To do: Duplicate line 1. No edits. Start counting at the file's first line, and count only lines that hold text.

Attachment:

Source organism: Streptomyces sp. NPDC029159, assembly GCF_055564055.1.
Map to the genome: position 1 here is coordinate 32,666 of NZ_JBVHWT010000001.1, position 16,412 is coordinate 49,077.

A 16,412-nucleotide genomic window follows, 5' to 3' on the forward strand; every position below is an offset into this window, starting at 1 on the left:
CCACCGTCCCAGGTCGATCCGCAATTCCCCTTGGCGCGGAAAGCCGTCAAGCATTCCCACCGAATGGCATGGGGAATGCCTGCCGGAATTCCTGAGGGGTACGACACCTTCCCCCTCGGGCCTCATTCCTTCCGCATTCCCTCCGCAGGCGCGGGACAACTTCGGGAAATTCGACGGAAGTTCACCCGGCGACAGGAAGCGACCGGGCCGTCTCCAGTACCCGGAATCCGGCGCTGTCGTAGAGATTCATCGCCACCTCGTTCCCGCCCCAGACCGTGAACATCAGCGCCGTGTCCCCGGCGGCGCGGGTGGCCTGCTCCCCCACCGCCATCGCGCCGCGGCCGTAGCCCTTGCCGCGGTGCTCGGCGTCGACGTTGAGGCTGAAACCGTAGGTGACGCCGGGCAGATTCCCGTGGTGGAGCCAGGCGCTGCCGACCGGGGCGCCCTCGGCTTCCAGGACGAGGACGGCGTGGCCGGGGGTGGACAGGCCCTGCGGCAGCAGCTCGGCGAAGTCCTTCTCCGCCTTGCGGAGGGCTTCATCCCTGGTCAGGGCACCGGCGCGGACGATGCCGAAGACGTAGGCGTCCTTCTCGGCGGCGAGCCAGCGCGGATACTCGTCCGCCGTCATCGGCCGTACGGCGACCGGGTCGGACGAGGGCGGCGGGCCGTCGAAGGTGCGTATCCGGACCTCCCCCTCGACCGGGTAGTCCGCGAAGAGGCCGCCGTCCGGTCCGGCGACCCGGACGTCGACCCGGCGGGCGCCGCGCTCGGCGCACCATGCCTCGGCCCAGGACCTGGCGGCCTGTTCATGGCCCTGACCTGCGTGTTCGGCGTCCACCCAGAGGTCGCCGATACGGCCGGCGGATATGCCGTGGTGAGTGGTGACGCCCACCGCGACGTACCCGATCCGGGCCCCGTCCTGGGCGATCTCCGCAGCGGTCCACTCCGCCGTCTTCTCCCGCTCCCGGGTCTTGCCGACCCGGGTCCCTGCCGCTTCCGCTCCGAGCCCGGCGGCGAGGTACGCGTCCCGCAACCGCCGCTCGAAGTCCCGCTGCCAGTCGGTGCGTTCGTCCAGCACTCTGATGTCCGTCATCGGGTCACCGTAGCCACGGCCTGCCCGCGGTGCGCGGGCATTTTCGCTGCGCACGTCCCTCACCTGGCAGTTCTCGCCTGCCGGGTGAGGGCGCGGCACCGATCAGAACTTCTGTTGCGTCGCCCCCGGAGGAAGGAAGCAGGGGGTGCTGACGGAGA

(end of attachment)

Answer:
Source organism: Streptomyces sp. NPDC029159, assembly GCF_055564055.1.